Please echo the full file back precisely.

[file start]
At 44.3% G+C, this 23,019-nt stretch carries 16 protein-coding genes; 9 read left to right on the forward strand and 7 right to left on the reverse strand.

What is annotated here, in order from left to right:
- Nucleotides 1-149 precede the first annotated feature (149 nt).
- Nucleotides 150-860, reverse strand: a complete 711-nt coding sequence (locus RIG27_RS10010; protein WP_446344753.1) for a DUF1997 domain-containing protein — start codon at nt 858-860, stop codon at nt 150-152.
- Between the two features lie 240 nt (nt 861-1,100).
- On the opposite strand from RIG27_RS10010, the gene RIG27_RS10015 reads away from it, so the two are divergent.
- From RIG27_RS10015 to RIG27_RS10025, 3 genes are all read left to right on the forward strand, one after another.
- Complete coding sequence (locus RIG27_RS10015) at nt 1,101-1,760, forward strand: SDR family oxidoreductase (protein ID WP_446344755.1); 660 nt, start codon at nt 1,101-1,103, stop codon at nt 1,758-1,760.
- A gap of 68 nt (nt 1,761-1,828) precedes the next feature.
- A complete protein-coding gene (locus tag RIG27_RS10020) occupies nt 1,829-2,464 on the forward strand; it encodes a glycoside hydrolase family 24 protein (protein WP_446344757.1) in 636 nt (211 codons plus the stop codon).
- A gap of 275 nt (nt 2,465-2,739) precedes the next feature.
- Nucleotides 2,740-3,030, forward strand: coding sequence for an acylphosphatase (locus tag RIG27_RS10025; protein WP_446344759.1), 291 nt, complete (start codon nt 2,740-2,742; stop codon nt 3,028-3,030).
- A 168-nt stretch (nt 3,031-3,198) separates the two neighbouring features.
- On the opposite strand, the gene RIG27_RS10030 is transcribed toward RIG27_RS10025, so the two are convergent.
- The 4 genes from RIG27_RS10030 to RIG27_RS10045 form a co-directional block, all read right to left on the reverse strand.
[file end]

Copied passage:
At 44.3% G+C, this 23,019-nt stretch carries 16 protein-coding genes; 9 read left to right on the forward strand and 7 right to left on the reverse strand.

What is annotated here, in order from left to right:
- Nucleotides 1-149 precede the first annotated feature (149 nt).
- Nucleotides 150-860, reverse strand: a complete 711-nt coding sequence (locus RIG27_RS10010; protein WP_446344753.1) for a DUF1997 domain-containing protein — start codon at nt 858-860, stop codon at nt 150-152.
- Between the two features lie 240 nt (nt 861-1,100).
- On the opposite strand from RIG27_RS10010, the gene RIG27_RS10015 reads away from it, so the two are divergent.
- From RIG27_RS10015 to RIG27_RS10025, 3 genes are all read left to right on the forward strand, one after another.
- Complete coding sequence (locus RIG27_RS10015) at nt 1,101-1,760, forward strand: SDR family oxidoreductase (protein ID WP_446344755.1); 660 nt, start codon at nt 1,101-1,103, stop codon at nt 1,758-1,760.
- A gap of 68 nt (nt 1,761-1,828) precedes the next feature.
- A complete protein-coding gene (locus tag RIG27_RS10020) occupies nt 1,829-2,464 on the forward strand; it encodes a glycoside hydrolase family 24 protein (protein WP_446344757.1) in 636 nt (211 codons plus the stop codon).
- A gap of 275 nt (nt 2,465-2,739) precedes the next feature.
- Nucleotides 2,740-3,030, forward strand: coding sequence for an acylphosphatase (locus tag RIG27_RS10025; protein WP_446344759.1), 291 nt, complete (start codon nt 2,740-2,742; stop codon nt 3,028-3,030).
- A 168-nt stretch (nt 3,031-3,198) separates the two neighbouring features.
- On the opposite strand, the gene RIG27_RS10030 is transcribed toward RIG27_RS10025, so the two are convergent.
- The 4 genes from RIG27_RS10030 to RIG27_RS10045 form a co-directional block, all read right to left on the reverse strand.